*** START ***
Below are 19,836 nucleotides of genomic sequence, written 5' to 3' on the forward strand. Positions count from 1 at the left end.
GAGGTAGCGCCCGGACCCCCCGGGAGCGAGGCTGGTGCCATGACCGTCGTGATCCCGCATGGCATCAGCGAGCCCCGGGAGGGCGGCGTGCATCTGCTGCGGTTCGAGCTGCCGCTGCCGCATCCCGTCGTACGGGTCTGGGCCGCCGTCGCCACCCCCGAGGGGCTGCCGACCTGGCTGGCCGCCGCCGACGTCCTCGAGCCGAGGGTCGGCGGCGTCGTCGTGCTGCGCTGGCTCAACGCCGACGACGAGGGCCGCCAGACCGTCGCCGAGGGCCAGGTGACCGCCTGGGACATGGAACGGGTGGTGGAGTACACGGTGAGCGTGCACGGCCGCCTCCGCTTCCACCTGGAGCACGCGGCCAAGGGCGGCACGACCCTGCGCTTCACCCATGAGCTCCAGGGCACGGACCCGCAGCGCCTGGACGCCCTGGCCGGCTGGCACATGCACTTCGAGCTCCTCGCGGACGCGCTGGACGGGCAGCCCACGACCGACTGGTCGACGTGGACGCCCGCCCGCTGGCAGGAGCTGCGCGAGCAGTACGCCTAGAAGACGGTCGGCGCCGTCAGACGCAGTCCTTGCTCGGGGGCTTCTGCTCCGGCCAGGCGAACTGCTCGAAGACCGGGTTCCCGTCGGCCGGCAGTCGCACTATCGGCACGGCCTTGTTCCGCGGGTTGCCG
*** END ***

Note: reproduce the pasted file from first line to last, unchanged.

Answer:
Below are 19,836 nucleotides of genomic sequence, written 5' to 3' on the forward strand. Positions count from 1 at the left end.
GAGGTAGCGCCCGGACCCCCCGGGAGCGAGGCTGGTGCCATGACCGTCGTGATCCCGCATGGCATCAGCGAGCCCCGGGAGGGCGGCGTGCATCTGCTGCGGTTCGAGCTGCCGCTGCCGCATCCCGTCGTACGGGTCTGGGCCGCCGTCGCCACCCCCGAGGGGCTGCCGACCTGGCTGGCCGCCGCCGACGTCCTCGAGCCGAGGGTCGGCGGCGTCGTCGTGCTGCGCTGGCTCAACGCCGACGACGAGGGCCGCCAGACCGTCGCCGAGGGCCAGGTGACCGCCTGGGACATGGAACGGGTGGTGGAGTACACGGTGAGCGTGCACGGCCGCCTCCGCTTCCACCTGGAGCACGCGGCCAAGGGCGGCACGACCCTGCGCTTCACCCATGAGCTCCAGGGCACGGACCCGCAGCGCCTGGACGCCCTGGCCGGCTGGCACATGCACTTCGAGCTCCTCGCGGACGCGCTGGACGGGCAGCCCACGACCGACTGGTCGACGTGGACGCCCGCCCGCTGGCAGGAGCTGCGCGAGCAGTACGCCTAGAAGACGGTCGGCGCCGTCAGACGCAGTCCTTGCTCGGGGGCTTCTGCTCCGGCCAGGCGAACTGCTCGAAGACCGGGTTCCCGTCGGCCGGCAGTCGCACTATCGGCACGGCCTTGTTCCGCGGGTTGCCG